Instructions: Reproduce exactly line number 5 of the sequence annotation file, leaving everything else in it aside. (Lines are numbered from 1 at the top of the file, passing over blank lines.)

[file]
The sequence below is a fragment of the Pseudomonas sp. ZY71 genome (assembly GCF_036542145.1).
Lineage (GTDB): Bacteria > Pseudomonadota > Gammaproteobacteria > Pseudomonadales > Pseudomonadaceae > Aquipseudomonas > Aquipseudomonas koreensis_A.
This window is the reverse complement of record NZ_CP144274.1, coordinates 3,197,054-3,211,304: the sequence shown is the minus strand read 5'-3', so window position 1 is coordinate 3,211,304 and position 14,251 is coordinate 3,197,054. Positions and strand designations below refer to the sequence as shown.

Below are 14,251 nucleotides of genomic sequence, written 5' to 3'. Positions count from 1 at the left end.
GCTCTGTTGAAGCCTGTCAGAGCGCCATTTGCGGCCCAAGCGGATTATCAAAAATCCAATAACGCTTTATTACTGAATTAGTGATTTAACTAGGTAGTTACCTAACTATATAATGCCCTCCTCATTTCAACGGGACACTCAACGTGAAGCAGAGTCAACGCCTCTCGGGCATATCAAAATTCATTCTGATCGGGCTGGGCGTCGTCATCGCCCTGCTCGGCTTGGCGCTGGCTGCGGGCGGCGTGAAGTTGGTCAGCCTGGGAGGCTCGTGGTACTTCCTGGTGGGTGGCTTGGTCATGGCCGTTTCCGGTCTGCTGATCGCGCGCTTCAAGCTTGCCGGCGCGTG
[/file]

GCTCTGTTGAAGCCTGTCAGAGCGCCATTTGCGGCCCAAGCGGATTATCAAAAATCCAATAACGCTTTATTACTGAATTAGTGATTTAACTAGGTAGTTACCTAACTATATAATGCCCTCCTCATTTCAACGGGACACTCAACGTGAAGCAGAGTCAACGCCTCTCGGGCATATCAAAATTCATTCTGATCGGGCTGGGCGTCGTCATCGCCCTGCTCGGCTTGGCGCTGGCTGCGGGCGGCGTGAAGTTGGTCAGCCTGGGAGGCTCGTGGTACTTCCTGGTGGGTGGCTTGGTCATGGCCGTTTCCGGTCTGCTGATCGCGCGCTTCAAGCTTGCCGGCGCGTG